Last year, I blogged quite a bit about my garden until I had to leave it at the end of May to move into our new house. This house has kept me plenty busy, but there was a void that could only be filled by dirt between my fingers. I told Dean he could help me LOVE this house by adding a garden to our priority list.

Fortunately, my father-in-law is handy and more than happy to make me some raised garden beds when he visited for Christmas. The dirt at the new house is very different from the old, although we are only 3 miles down the road. Instead of a clay soil (which was not fun to prep beds), we have very shallow topsoil with limestone underneath. We discovered this very quickly when we needed a pick axe to plant even 4″ starter plants by the pool. This would mean a LOT of work to prepare a 20×12 garden area like I had previously, so we decided to have three raised beds instead. I pinned a lot of raised beds on my pinterest idea board and found several sites boasting of plans for inexpensive raised beds- as low as $10. We got a good laugh out of that one when Lowes rung up all our materials. We opted for cedar for its longevity and I, err, went a bit over budget. Here are my beautiful boxes- two 4x10s and one 4×12. My FIL even routered the edges. Very fancy!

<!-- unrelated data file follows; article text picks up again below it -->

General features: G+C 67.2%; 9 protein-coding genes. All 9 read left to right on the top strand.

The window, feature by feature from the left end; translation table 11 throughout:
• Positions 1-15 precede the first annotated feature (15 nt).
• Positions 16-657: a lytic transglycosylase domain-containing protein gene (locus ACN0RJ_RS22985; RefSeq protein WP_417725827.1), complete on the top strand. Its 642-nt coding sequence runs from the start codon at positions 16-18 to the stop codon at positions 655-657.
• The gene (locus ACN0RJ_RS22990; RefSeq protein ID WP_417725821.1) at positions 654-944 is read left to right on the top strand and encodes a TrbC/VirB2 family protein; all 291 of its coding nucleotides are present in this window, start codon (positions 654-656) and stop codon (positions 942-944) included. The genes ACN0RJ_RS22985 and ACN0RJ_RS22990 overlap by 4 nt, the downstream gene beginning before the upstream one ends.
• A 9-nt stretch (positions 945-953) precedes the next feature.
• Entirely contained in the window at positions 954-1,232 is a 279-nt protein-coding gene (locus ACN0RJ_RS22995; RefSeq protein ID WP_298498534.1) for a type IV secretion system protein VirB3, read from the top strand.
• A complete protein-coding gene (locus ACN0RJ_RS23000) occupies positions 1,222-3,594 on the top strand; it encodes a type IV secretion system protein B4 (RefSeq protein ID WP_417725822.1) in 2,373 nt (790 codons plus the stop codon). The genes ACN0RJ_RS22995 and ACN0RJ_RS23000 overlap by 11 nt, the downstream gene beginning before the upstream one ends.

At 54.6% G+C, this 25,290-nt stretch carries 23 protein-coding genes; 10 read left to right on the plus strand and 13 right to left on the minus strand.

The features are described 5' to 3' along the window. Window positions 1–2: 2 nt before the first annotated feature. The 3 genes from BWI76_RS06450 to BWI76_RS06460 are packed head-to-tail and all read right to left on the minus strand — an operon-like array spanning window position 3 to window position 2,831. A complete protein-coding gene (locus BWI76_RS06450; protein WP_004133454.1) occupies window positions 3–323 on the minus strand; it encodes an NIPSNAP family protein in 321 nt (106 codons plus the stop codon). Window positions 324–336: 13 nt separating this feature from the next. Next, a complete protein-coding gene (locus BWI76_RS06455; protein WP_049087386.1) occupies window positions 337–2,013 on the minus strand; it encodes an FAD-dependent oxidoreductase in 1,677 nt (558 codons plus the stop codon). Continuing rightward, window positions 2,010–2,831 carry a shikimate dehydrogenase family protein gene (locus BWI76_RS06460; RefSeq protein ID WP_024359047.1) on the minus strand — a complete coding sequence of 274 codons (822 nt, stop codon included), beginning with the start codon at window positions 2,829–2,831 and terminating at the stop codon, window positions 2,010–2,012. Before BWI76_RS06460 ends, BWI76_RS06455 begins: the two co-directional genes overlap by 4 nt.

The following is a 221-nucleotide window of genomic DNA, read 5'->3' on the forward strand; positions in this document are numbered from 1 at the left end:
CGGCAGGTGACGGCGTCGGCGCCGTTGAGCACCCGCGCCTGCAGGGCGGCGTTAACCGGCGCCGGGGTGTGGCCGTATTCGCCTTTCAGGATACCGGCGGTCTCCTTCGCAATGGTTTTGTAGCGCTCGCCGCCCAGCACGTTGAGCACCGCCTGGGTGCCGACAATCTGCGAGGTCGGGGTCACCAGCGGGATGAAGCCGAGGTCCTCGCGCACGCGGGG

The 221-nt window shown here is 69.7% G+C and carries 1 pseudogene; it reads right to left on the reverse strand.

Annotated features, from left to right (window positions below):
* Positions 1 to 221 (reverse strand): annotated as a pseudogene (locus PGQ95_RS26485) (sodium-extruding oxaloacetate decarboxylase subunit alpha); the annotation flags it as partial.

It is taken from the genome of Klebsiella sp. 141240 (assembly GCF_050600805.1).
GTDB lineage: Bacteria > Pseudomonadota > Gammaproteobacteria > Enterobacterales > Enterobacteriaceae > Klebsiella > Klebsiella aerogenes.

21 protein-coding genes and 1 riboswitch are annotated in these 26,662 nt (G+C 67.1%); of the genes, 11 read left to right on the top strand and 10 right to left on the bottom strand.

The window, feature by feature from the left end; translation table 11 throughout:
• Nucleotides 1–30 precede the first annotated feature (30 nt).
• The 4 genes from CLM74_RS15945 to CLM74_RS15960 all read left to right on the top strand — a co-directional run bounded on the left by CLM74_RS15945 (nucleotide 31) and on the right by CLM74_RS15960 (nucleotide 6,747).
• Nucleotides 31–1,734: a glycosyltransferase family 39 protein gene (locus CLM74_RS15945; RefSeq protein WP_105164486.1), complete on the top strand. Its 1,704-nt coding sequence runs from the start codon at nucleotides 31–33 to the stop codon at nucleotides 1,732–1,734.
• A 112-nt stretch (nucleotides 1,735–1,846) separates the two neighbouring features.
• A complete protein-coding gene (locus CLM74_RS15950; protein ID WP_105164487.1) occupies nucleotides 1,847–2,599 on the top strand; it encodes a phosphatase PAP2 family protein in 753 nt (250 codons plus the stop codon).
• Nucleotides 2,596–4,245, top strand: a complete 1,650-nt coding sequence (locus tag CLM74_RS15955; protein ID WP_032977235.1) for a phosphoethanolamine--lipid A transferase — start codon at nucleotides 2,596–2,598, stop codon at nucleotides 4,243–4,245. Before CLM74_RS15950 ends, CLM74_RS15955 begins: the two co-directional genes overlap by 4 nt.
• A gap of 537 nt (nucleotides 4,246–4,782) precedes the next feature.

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The next task was filling the boxes. I found a handy soil calculator online. You enter the length, width and depth of your beds and it tells you the amount of soil needed in cubic feet and cubic yards. The bad news was that my beds called for about 40 cubic feet for the smaller beds and 48  for the larger beds. That’s nearly 5 yards of dirt! Yikes!